Perineal Groove: Report of Three Cases
Received Date: Jan 06, 2018 / Accepted Date: Feb 16, 2018 / Published Date: Feb 28, 2018
Perineal groove is an unknown congenital anomaly of the lower perineum. It has been described as a congenital reddish wet sulcus extending from the fourchette to the anterior anus. The three cases hereby presented were first misdiagnosed. The aim of this presentation is to make pediatricians and paediatric dermatologists aware of this condition in order to avoid unnecessary interventions.
Keywords: Perineal groove; Rare; Self-limiting
Perineal groove was first reported in 1968 by Stephens as a congenital anomaly of the lower perineum. Its incidence seems to be underestimated. Twenty-three cases have been published among which only one male case has been reported .
It has been described as a congenital reddish wet sulcus extending from the fourchette to the anterior anus. It is generally asymptomatic and self-limiting.
A female new-born was treated in Bolivia for diaper rash on several occasions. Eighteen months later, she moved to Argentina. She presented at the Emergency Department and was referred to the Dermatology Department for suspected sexual abuse.
On examination, the girl had a lineal reddish superficial lesion extending from the fourchette to the anus (Figure 1).
On deeper examination, a whitish background is noticed (Figure 2). It was asymptomatic since birth.
As the lesion was congenital and there were no symptoms compatible with sexual abuse, the girl was diagnosed with perineal groove.
A 1-year-old girl had been treated with different topical agents for diaper rash without any improvement.
On physical examination, the lesion was almost imperceptible. It was slightly erythematous and extends from fourchette to the anus. It showed a mucus appearance with raised rims. Symptoms were not reported (Figure 3).
These findings supported the diagnosis of perineal groove.
A 3-month-old female infant had been referred for a congenital lesion in the anterior anus with the diagnosis of diaper rash. She had received multiple treatments without improvement.
The lesion was not painful. Erosion and occasional bleeding were reported (Figure 4).
Given that she showed a congenital erythematous mucous linear lesion, the diagnosis of perineal groove was made.
In the three cases, abdominal ultrasound was performed to exclude associated malformations. Normal findings were found. The patients have been followed-up without the need of any treatment. So far, complications have not been reported.
Perineal groove is a congenital anomaly of the lower perineum, whose incidence is unclear, although is believed to be higher since the condition might be underdiagnosed . Twenty-three cases have been published among which only one male case has been reported [1,2].
The etiopathology remains unclear. It is thought that it is produced by an embryonic defect occurring in the 6-8th developmental weeks. It has been suggested that perineal groove could be due to a failure in the fusion of medial genital folds altering the formation of the perineum in the midline. It has also been speculated that it may be caused either by a relic of the open cloacal duct or an urorectal septum developmental defect .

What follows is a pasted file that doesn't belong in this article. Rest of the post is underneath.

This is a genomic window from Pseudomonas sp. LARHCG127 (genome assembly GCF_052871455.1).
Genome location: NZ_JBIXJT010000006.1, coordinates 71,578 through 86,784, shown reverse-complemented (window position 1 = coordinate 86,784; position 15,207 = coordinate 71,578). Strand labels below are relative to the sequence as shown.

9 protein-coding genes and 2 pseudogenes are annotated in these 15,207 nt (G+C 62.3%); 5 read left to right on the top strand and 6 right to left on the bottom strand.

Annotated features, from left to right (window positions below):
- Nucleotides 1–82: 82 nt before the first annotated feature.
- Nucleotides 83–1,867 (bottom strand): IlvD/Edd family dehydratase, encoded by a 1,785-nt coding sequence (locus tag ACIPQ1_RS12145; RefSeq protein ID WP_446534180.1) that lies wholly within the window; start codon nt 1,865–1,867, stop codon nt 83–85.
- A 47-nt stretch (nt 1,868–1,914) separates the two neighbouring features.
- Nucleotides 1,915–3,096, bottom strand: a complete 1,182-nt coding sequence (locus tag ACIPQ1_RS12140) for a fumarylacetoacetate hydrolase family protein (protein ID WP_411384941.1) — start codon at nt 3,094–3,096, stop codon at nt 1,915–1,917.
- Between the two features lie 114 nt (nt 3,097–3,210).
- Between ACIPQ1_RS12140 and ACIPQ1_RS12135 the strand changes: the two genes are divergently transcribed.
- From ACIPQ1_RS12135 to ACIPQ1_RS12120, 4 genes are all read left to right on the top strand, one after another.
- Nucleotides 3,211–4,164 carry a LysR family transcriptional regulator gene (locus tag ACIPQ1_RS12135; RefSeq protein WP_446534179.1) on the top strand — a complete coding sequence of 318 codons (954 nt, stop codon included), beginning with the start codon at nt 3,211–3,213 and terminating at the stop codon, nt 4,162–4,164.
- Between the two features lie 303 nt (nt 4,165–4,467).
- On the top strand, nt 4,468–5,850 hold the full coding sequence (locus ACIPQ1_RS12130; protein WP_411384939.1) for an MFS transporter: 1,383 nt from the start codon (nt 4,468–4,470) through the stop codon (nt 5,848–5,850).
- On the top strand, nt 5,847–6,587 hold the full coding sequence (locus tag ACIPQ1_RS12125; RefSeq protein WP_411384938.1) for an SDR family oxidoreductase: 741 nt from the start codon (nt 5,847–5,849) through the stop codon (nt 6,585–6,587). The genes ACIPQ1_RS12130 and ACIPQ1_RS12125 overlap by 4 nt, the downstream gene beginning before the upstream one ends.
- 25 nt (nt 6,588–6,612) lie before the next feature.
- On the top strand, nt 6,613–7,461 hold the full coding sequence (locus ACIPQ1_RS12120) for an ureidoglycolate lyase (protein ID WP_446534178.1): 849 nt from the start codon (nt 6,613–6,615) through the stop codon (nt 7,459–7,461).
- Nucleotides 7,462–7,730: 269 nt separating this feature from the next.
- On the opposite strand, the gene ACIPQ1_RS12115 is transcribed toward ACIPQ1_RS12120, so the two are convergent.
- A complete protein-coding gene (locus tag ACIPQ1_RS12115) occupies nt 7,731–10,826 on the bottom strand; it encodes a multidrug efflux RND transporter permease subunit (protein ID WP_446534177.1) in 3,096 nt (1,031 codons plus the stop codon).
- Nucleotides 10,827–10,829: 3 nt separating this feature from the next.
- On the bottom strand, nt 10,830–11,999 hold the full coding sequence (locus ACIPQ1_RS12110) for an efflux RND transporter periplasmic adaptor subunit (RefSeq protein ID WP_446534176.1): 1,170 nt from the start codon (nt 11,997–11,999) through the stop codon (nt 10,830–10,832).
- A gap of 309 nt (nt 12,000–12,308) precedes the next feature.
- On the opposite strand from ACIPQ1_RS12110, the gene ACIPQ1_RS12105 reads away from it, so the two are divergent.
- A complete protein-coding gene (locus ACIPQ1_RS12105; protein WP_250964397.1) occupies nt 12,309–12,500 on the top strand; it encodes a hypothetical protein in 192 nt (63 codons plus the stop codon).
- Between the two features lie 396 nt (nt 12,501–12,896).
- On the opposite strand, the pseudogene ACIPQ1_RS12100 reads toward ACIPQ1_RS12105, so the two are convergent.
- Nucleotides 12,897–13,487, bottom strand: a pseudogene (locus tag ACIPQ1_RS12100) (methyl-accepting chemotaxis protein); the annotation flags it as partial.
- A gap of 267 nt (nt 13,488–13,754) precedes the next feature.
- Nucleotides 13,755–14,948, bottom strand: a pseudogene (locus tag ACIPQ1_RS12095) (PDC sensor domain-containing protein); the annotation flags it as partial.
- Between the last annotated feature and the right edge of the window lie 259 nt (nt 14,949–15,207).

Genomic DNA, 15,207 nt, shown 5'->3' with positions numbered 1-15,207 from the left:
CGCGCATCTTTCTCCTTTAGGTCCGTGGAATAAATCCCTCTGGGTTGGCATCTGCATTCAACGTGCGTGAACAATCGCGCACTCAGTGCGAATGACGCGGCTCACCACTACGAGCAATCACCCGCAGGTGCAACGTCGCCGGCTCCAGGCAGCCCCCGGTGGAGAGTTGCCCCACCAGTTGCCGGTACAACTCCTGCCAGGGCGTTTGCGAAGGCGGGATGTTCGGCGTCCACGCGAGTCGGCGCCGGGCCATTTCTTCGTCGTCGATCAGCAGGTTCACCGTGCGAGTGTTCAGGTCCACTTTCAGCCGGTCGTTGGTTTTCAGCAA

Although perineal groove has been described as a congenital reddish wet sulcus extending from the fourchette to the anterior anus, it is asymptomatic in most of the cases [2-4]. It is considered to be a self-limiting condition but it may take two years to become epithelialized [1,2]. In rare cases, there is an association with other urological or genital anomalies such as perineal ectopic anus, hypospadias, imperforated anus, rectal prolapse or urinary tract malformation [2,5].
It is clinically diagnosed without biopsy. Histological evaluation of the resected area varied from a non-keratinized stratified squamous epithelium without sebaceous glands or sweat glands or hair follicles to a simple columnar or cuboidal epithelium of a rectal type mucosa with intervening area of a non-keratinized stratified squamous epithelium. These findings resembled anorectal transitional zone epithelium, which implied that this malformation is probably associated with an embryologic defect during urorectal septum development [3,5].
Differential diagnosis includes sexual abuse, erosive diaper rash, infections ulcers, Lipschutz ulcers, infantile haemangioma, Behcet´s disease and liquen esclerosus. In our cases, sexual abuse was excluded due to the absence of other signs such us anal fissure, rectal tears or vaginal discharge. Likewise, diaper rash was also excluded because the lesions were described as a congenital lineal wet sulcus.
Perineal groove is generally asymptomatic, except when complications occur, such as constipation in which muscular fibers are abnormally distributed leading to sphincter dysfunction. Urinary and skin infections can also be reported .
Patients should be followed up until the lesion is completely re-epithelialized. Surgery is recommended when the lesion is not epithelialized by the age of two, complications occur or there is aesthetic disfigurement [2,6,7].
Perineal groove is a rare condition that is generally unknown by paediatricians and dermatologists. It should be included in the differential diagnosis of lesions involving the diaper area. Knowing this entity could help prevent unnecessary interventions and/or surgeries.
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Citation: Granillo SF, Garone A, Molina TL, Luty G, Bello C, et al. (2018) Perineal Groove: Report of Three Cases. J Dermatitis 3: 111.
Copyright: © 2018 Granillo SF, et al. This is an open-access article distributed under the terms of the Creative Commons Attribution License, which permits unrestricted use, distribution, and reproduction in any medium, provided the original author and source are credited.
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